A structure, device, or another substantial article placed against an article to prevent it from tipping that may also prevent it from shifting.

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    Question #840 (5 of 9)

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    By definition, what is a wedge?

    • A short piece of material, usually wood, nailed to the deck to reinforce blocking.
    • A structure, device, or another substantial article placed against an article to prevent it from tipping that may also prevent it from shifting.
    • A tapered piece of material, thick at one end and thin at the other, used to help keep cargo from moving.
    • A vertical barrier across a vehicle to prevent forward movement of cargo.
  • Wedge:

    A tapered piece of material, thick at one end and thin at the other, used to help keep cargo from moving.

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    Question #843 (6 of 9)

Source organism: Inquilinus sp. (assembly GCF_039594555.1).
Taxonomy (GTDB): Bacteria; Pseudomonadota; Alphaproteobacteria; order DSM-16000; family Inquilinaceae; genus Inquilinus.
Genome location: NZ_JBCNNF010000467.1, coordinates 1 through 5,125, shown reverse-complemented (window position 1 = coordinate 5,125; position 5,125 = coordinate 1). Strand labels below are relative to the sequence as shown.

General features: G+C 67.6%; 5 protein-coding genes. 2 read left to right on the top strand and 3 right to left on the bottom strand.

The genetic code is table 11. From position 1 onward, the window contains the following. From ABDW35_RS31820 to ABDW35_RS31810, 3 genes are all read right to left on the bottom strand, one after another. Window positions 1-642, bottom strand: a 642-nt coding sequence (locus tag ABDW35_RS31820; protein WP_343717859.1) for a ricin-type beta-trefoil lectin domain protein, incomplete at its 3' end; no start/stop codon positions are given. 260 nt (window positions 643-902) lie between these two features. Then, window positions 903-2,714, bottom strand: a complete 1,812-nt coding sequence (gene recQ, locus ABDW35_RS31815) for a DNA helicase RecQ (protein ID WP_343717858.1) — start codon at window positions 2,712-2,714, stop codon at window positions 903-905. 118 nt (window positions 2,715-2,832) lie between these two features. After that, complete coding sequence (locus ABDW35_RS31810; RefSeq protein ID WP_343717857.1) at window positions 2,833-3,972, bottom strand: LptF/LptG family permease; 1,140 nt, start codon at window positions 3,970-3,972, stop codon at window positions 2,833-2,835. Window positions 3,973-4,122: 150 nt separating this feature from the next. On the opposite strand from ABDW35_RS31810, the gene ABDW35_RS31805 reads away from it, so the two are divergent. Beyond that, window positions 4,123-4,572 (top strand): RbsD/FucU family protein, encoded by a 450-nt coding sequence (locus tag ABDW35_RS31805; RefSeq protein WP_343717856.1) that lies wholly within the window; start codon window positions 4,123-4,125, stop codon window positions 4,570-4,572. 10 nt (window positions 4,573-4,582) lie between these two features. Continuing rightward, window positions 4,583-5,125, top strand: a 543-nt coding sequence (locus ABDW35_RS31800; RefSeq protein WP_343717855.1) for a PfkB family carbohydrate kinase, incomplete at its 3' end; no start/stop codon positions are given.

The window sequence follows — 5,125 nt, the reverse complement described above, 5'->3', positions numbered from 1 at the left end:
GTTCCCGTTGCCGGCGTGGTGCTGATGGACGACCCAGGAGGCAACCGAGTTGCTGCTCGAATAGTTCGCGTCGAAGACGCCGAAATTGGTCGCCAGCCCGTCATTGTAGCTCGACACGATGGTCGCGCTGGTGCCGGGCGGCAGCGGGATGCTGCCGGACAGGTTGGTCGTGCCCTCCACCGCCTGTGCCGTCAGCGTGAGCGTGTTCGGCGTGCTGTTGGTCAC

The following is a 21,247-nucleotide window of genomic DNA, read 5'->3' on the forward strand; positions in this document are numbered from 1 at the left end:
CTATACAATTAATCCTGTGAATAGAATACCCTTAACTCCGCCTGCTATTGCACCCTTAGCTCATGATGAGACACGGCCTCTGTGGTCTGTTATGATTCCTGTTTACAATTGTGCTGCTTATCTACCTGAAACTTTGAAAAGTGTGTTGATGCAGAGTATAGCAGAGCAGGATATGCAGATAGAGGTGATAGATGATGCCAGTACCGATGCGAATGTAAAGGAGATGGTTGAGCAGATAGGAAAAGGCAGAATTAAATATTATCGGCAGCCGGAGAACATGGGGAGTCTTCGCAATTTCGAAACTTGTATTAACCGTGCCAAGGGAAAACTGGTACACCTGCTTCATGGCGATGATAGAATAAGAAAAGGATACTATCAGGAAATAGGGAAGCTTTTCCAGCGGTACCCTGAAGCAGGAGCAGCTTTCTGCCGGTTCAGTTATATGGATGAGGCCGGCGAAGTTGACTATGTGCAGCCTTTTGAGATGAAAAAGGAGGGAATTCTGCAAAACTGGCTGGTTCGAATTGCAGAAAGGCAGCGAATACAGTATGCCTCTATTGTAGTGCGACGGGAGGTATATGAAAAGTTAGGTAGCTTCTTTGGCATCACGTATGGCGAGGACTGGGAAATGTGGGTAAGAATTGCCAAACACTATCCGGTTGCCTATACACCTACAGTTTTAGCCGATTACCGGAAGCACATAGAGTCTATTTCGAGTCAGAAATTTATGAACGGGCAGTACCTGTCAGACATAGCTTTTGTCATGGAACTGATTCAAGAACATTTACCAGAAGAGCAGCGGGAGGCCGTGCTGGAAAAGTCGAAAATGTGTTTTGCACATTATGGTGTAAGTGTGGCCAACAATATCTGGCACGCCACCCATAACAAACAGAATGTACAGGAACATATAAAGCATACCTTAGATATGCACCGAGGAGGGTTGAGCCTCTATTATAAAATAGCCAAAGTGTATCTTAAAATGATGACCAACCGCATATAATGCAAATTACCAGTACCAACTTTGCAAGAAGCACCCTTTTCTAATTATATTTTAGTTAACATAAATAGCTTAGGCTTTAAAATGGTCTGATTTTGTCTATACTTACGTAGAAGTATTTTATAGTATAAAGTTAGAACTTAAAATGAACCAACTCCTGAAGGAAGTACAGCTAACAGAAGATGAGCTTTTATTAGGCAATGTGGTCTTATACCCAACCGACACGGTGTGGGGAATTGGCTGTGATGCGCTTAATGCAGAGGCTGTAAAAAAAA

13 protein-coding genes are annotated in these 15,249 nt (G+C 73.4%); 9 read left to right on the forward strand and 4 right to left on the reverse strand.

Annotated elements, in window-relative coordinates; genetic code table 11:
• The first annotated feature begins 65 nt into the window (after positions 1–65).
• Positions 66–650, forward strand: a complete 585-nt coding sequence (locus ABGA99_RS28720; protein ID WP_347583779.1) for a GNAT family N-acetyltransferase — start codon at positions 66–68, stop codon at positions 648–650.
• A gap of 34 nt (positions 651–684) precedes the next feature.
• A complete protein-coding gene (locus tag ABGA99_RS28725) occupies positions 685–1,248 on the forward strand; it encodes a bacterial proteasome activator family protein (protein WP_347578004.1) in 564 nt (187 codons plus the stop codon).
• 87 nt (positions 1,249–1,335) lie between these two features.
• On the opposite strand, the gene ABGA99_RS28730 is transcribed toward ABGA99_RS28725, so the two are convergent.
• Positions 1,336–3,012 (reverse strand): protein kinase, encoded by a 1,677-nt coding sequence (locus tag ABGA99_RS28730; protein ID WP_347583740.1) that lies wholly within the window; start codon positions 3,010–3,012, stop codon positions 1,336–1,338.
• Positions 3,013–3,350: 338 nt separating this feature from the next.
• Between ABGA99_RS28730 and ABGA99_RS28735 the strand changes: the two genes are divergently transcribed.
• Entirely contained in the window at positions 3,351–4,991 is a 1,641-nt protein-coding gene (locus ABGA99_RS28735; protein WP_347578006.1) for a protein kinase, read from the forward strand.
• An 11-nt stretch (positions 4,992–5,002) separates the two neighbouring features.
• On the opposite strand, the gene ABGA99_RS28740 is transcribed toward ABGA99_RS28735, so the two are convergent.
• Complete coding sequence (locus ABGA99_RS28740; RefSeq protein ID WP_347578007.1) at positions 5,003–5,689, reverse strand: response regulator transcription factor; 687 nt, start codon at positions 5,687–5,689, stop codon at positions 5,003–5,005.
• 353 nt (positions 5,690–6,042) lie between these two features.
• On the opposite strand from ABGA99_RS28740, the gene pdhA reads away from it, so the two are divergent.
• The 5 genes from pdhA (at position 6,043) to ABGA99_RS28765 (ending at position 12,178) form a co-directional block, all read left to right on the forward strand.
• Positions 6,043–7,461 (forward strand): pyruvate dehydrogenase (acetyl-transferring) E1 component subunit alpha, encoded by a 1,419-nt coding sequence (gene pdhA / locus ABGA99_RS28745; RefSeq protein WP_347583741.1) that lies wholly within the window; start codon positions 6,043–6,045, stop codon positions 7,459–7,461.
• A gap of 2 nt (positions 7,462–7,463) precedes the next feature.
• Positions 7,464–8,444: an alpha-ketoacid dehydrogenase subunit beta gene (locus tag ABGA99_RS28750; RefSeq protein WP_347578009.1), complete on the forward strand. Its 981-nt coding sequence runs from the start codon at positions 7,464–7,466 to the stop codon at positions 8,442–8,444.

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    What is the minimum WLL used to block forward movement of cargo weighing 36,500 lbs?

    • 18,250 lbs
    • 4,500 lbs
    • 36,500 lbs
    • 10,000 lbs

    The working load limit of all components used to block cargo from forward movement must be 50% (or more) of the weight of the article being blocked.

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    Question #870 (7 of 9)

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    What is aggregate working load limit?

    • The maximum load that may be applied to a component of a cargo securement system during normal service, usually assigned by the manufacturer of the component.